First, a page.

What worries me is the war’s impact on commodities — the way it will add to inflationary pressures, slow economies and corner central banks. Why doesn’t this worry stock and bond markets more? I only have two unsophisticated ideas about this, which apply only to the equity side:
Tina — the idea that “there is no alternative” to stocks — is still in effect, despite rising bond yields. In an inflationary environment, higher yields may not compensate for the possibility of capital losses if rates rise further. Flows into equity funds remain positive for the year, in contrast to bond funds, according to Bank of America.
Companies have had a very profitable few years and are using their treasure to buy back loads of their stock, which supports the market.
There is also the possibility that the war just isn’t that important, financially. The sheer horror of it, the terrible misery it visits on a few million people, and its devastating effect on the economies of the two countries involved, may make us overestimate its global economic impact.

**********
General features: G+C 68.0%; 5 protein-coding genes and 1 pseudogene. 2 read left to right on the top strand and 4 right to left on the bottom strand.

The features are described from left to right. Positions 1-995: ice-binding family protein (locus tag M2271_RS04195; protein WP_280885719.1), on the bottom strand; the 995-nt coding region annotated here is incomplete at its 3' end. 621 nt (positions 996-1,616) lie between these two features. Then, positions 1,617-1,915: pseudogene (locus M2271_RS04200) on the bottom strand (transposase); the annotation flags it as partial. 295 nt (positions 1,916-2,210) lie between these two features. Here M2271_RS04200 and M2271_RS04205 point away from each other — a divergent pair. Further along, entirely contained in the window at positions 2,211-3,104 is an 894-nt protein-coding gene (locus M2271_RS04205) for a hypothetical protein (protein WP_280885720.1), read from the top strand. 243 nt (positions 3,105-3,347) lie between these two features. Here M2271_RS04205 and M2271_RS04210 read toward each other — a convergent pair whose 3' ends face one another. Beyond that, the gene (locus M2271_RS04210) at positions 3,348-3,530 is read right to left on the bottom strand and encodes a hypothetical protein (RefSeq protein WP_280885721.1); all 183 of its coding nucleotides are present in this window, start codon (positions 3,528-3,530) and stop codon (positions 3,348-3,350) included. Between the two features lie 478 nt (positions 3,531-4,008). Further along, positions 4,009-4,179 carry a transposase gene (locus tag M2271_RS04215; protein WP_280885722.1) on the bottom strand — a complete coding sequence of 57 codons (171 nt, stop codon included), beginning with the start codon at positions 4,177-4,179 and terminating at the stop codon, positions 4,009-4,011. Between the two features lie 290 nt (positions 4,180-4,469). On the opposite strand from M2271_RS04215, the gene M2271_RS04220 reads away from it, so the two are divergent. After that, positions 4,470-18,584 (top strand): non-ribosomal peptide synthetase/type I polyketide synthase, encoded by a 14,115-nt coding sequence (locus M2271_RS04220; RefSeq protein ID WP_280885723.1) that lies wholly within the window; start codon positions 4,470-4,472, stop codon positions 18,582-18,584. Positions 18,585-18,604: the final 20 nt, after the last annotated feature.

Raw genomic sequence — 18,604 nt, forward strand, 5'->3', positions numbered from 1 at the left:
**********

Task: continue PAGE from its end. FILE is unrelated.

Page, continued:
Paul Gruenwald, economist at S&P Global Ratings, estimates for example that the war will depress global gross domestic product 0.6 per cent, to 3.6 per cent, this year. Europe will take the worst of it. This doesn’t sound too bad. But Gruenwald follows the market in assuming that the Fed won’t be forced to push rates past 2.5 per cent or so. That is, he assumes that inflation will go quietly. This seems an uncertain bet to me, and I’m surprised markets are making it with such confidence.
El Salvador is weird
Most bitcoin is held by a few big investors, or whales, who rarely sell. Eighty-two per cent of bitcoin just sits there, by one estimate. So if you’re Salvadoran president Nayib Bukele, trying to sell an uneconomical $1bn bitcoin-linked bond to stave off your country’s default, the whales might look an obvious source of demand. From a Wednesday FT report:
Demand from bitcoin “whales” — investors holding large quantities of the world’s biggest cryptocurrency — is likely to be crucial to fundraising for the bond, according to people involved with the effort.